Profile: Greg Dyke

By Clarke, Steve | Management Today, February 1992 | Go to article overview

Profile: Greg Dyke


Clarke, Steve, Management Today


On 14 October last year, the elite brigade of Britain's television industry, and those desperate to join it, gathered at London's Savoy Hotel to toast the retirement of ITN chairman Sir David Nicholas. Those present included David Frost, Michael Grade, Sir Robin Day, Richard Branson and Sir Alastair Burnet.

But with under two days to go until the announcement of the Channel 3 franchise winners and losers that would determine the future of ITV, few of the party goers were in any mood for celebration. There was, however, one exception. In a corner at one end of the room, oddly detached from the rest of the proceedings, a grinning, bald man was positively euphoroic. And it wasn't just the champagne. Greg Dyke, MD of London Weekend Television, looked like a man who knew he couldn't lose.

Thirty-six hours later, Dyke's confidence was confirmed as he and his colleagues began celebrating their winning double in the ITV franchise auction. Not only had LWT held on to its licence to broadcast with a ridiculously low bid of 7.6 million pounds (the opposition, London Independent Broadcasting, offered over four times as much but failed the quality test), but Sunrise Television, in which LWT holds a 20% stake, had ousted TV-am.

For Dyke, Sunrise's success was particularly sweet. Eight years earlier he had pulled TV-am back from financial ruin only to leave the breakfast station a year later following a row over programme budgets. Now 44, Dyke had played a part in the undoing of TV-am and Bruce Gyngell, the company's controversial managing director, and established himself as one of the three most powerful men in British commercial television alongside Carlton's Michael Green and Central Television's Leslie Hill.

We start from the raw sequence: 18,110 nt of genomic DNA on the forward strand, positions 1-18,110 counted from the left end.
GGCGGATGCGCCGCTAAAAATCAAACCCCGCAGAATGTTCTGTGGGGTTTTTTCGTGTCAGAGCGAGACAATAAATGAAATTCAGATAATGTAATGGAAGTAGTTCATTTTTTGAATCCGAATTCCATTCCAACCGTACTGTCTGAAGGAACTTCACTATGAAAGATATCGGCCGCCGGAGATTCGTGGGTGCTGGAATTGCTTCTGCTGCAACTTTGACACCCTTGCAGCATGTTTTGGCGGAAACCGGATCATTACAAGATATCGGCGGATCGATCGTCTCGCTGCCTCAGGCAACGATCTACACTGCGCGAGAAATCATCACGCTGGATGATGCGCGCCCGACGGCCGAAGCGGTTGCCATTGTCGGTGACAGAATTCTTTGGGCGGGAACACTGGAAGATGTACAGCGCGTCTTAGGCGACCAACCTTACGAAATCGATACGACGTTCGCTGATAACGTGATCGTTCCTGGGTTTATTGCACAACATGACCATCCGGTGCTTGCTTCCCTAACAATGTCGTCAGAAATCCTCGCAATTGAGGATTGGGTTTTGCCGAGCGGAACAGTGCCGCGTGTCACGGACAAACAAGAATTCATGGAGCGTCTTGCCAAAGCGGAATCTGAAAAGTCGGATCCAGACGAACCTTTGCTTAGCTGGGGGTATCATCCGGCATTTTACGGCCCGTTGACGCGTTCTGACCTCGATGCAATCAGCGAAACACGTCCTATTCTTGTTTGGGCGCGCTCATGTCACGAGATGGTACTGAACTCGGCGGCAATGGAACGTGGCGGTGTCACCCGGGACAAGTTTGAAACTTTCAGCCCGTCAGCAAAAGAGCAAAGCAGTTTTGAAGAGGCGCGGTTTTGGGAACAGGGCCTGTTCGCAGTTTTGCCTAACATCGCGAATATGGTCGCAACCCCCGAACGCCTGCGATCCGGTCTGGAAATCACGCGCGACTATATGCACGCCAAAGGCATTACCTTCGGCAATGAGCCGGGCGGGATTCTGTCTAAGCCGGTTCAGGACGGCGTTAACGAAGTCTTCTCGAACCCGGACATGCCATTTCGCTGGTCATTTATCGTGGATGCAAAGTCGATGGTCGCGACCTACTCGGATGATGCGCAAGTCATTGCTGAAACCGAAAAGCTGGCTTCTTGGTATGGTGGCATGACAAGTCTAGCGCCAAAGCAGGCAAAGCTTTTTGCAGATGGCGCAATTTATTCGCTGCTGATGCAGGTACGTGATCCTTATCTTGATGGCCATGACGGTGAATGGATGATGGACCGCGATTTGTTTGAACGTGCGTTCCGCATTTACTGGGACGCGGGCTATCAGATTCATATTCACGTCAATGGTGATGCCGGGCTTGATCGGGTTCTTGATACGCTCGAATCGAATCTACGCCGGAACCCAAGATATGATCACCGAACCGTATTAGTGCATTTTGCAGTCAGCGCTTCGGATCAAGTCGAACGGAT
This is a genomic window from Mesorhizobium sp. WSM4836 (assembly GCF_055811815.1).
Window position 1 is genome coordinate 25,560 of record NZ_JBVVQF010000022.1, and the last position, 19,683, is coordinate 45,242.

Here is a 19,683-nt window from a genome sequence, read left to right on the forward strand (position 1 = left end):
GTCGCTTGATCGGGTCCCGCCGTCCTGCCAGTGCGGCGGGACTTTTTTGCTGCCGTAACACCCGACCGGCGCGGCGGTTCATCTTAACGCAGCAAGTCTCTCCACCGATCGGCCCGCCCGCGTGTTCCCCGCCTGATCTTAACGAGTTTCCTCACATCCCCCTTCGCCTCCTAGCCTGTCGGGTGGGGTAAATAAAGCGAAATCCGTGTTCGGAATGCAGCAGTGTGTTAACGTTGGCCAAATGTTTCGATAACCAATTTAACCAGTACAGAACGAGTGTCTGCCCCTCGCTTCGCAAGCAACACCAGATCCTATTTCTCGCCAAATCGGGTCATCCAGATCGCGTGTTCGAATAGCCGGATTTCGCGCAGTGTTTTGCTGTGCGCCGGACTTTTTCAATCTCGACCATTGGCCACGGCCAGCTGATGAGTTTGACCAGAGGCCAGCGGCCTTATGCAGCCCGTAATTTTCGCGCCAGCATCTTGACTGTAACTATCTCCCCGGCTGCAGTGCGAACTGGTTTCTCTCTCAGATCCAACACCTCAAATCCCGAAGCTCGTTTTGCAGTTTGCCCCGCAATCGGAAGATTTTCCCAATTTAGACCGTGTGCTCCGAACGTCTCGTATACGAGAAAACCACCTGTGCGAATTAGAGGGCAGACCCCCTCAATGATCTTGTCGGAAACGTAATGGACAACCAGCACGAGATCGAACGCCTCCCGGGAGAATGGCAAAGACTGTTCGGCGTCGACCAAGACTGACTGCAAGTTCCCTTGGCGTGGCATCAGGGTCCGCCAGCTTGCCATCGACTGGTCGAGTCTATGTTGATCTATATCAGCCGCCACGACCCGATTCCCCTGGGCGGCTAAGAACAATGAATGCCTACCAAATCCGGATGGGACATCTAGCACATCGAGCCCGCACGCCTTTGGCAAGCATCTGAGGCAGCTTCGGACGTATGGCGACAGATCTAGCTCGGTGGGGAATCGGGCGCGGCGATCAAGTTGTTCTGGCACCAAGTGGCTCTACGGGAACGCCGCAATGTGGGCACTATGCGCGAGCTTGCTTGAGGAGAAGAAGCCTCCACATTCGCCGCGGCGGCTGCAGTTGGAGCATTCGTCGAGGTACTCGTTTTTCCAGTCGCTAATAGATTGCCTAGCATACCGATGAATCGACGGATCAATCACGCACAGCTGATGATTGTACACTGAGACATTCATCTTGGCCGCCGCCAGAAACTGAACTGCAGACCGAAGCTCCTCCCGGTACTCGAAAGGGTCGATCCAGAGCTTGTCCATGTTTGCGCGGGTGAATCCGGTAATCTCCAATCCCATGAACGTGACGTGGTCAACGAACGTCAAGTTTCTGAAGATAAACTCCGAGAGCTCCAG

'The day after TV-am lost I received about 40 letters from exTV-am staff saying, "You got the bastard",' he says. 'But I don't feel that way at all. I long ago overcame any hostility I had towards Bruce and TV-am.' That may be so but Dyke has every reason to be magnanimous as he ponders the future from his 14th floor office on London's South Bank with its spectacular views of the metropolis.

For one thing, his career didn't reach lift off until he joined LWT shortly after his 30th birthday. But more importantly, Dyke has, in his words, 'taken LWT out of the pack and made it the most profitable ITV company as a percentage of turnover or ad revenue'. While other television stations drifted uncertainly towards last year's franchise auction, Dyke helped to provide LWT with a vision that should, barring mishaps, guarantee it a place at the pinnacle of British television come the year 2000.

Once notorious for its restrictive practices and other abuses of union power, nowadays LWT is an efficiently run operation. 'Greg has revolutionised the company,' says Andy Allan, programme controller at Central. Its staff complain about working longer hours for less money but they know that LWT has a future, while at the same time worrying if their own jobs will be the next to go.

Since Dyke took over, staff numbers have been ruthlessly cut by almost half, and LWT has been broken up into smaller units as part of its pre-franchise restructuring. The company's bleak, windswept HQ has been grandly renamed The London Television Centre to emphasise that it is more than just another ITV broadcaster. The location may not be Burbank but Dyke's dream of building a Hollywood-style production centre within walking distance of Waterloo is taking shape.

Under Dyke's leadership LWT has made a promising start towards successfully marketing its studios and offices to other programme makers. And as well as housing Sunrise and a new television news service for London, Dyke's masterplan involves Carlton, which dislodged Thames Television in the auction, also operating from LWT's South Bank building. Close ties with Meridian, the victor for the south coast region which toppled Television South, are also planned. …

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